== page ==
This case study raises questions about how we define digital literacies and how we see these as related to other domains such as art and design or technological competence. Throughout the project, the children spoke confidently about notions of colour and line, concepts associated with art and design. We could argue that the skills of visual composition, so much part of the composition of digital texts, should be seen as part of ‘digital literacy’, with ‘literacy’ including a wider range of communicative and expressive practices beyond the verbal or alphabetic.
We gain a different perspective on digital literacies by looking more broadly at this case study as a cluster of activities that include the children’s comments on the blog as well as Kate’s tweets and blog posts. Here we can focus on digital communication that enables Kate and her children to ‘do’ something different from what would be possible with paper – to share their thoughts and perspectives alongside their images. Their writing, in this context, enables them – like the children at Bradfield Dungworth Primary School [Case Study 7] Sharrow Nursery [Case Study 5], Winterhill [Case Study 4], and Halfway Junior School [Case Study 2] – to participate in broader communities.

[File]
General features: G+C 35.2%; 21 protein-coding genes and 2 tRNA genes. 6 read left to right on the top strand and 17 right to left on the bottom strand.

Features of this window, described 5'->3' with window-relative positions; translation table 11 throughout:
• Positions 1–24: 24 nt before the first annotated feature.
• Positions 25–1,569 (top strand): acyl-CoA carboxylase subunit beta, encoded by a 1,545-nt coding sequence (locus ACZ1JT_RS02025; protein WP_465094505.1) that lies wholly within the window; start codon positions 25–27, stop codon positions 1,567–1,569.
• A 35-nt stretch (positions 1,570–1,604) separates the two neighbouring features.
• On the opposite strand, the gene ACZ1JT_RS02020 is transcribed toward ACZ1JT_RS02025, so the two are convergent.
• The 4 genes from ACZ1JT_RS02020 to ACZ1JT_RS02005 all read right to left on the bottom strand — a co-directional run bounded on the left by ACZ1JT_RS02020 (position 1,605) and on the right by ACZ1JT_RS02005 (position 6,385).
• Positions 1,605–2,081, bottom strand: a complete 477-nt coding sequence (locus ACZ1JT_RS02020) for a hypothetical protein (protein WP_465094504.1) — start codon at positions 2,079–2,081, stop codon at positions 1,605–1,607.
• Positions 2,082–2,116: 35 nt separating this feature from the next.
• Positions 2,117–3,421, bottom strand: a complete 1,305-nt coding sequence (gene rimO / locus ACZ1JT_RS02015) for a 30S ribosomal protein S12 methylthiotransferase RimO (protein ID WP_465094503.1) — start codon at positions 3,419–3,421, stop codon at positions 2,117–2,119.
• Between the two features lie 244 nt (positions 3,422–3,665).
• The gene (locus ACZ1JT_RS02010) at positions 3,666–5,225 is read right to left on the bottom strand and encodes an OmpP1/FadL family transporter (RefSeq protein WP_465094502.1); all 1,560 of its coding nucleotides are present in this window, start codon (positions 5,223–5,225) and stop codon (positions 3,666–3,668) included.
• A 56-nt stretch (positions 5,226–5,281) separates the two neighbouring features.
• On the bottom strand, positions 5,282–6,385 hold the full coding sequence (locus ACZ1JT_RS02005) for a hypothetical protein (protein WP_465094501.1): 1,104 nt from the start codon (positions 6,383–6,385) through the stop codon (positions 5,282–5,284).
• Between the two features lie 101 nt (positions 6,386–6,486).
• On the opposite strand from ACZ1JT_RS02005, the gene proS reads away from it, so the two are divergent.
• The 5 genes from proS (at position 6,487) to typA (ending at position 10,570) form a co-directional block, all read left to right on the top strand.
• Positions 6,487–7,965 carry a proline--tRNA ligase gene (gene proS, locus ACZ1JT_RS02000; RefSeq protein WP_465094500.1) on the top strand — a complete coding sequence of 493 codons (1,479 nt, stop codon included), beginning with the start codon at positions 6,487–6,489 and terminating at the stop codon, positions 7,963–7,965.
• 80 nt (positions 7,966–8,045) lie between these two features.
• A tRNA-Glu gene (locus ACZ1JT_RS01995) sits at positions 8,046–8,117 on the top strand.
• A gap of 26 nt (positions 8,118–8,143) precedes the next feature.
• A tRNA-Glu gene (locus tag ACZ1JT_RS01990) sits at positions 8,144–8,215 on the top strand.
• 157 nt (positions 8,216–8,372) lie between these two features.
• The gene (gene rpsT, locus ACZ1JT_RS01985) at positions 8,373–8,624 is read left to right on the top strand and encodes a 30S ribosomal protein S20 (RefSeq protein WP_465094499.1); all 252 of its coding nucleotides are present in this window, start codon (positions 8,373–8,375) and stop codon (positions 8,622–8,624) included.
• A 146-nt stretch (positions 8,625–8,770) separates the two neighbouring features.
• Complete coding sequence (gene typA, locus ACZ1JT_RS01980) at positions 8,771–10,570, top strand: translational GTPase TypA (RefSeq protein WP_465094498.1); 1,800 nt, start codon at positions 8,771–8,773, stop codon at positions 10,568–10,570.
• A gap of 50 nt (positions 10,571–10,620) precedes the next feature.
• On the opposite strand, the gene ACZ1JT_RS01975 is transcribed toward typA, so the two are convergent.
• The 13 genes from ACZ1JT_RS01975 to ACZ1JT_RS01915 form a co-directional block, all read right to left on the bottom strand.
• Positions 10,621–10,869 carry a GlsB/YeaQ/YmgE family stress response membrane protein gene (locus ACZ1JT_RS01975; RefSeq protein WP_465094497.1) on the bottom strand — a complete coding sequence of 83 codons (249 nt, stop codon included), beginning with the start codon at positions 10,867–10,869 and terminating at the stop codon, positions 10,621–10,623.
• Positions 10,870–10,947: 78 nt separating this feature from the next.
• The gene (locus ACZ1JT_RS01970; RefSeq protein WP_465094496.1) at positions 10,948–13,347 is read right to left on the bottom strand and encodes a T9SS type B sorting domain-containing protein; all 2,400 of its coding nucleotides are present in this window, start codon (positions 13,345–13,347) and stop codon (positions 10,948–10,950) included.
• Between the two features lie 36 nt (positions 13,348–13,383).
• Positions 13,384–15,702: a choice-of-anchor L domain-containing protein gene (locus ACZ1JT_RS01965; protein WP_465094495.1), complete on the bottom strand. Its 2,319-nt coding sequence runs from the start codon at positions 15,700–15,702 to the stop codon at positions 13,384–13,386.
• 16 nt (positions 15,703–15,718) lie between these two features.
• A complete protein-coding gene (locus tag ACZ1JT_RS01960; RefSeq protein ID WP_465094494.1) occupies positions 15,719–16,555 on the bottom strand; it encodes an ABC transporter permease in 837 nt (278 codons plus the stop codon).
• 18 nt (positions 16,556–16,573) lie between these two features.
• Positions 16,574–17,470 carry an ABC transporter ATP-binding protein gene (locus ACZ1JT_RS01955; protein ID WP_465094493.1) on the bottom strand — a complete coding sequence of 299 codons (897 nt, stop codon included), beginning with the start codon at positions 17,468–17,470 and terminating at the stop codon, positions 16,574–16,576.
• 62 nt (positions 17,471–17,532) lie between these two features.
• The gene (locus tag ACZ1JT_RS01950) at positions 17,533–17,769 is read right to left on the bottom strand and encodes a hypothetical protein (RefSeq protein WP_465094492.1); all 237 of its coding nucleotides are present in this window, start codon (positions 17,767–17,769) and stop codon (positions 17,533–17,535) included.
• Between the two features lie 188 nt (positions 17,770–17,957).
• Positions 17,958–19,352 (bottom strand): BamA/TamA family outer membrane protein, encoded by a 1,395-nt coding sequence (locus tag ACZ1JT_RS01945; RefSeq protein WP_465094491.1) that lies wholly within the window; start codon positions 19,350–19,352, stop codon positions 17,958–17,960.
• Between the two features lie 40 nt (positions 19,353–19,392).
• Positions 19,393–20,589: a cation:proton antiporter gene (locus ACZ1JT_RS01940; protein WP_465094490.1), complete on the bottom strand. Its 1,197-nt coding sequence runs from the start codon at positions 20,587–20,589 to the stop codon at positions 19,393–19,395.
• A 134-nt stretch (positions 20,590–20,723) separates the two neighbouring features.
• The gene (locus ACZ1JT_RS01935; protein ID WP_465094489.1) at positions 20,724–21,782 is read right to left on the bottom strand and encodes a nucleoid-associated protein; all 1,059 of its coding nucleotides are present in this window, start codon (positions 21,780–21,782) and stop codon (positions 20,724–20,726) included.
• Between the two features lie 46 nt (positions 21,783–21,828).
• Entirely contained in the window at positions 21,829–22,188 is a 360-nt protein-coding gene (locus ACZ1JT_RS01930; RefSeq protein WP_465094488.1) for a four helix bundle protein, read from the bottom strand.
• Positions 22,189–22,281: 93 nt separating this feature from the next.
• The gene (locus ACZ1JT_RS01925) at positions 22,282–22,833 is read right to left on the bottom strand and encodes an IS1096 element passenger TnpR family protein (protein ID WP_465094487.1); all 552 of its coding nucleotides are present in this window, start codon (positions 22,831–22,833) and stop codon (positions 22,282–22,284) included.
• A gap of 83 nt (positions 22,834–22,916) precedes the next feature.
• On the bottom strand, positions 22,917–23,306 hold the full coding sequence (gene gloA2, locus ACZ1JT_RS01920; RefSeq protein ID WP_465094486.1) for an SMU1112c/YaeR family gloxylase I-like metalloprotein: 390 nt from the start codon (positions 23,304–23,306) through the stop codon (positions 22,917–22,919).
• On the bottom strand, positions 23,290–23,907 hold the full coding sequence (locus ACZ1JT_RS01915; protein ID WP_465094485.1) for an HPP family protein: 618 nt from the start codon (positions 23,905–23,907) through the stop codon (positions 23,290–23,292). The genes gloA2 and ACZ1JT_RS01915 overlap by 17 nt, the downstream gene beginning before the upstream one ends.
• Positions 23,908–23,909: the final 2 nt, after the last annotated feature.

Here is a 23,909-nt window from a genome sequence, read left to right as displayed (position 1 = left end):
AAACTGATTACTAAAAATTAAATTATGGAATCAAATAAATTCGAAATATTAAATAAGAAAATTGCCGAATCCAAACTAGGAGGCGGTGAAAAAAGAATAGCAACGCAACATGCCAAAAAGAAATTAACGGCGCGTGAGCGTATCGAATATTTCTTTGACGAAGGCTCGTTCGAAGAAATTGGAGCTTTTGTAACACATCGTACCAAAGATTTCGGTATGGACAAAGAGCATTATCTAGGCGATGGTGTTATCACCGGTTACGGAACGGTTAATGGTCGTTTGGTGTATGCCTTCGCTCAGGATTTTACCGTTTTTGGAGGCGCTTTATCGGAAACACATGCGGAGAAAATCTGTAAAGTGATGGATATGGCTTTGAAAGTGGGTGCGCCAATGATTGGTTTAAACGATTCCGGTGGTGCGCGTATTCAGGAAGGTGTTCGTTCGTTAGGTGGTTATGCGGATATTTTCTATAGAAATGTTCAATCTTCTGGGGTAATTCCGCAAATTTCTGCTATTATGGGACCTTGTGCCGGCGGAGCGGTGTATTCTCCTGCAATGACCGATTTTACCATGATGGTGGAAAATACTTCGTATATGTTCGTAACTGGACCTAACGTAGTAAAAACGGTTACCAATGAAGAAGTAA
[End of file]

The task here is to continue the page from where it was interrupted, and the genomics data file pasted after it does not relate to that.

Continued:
The comments also tell us something about the process of composition – and perhaps help us better understand the creative process that was occurring around the use of Brushes on the iPad. They tell us about the skills and understandings that children gained – about colour, about how to use the app, and so on; they also remind us that children were not just concerned with skills – how well they could represent their flower on screen; and finally, they provide an insight into other aspects of their experience. They liked the feel of drawing on screen with a finger and of playing with the iPad and of being allowed to use the screen by themselves. These choices by the children were not just shaped by their developing skills but intersected with their personal preferences, enjoyment of playing with the app and physical manipulation of the screen. The use of web 2.0 tools here helps us to understand the children’s experiences of meaning-making that perhaps enable us, as educators, to better understand how they approach this and what matters to them.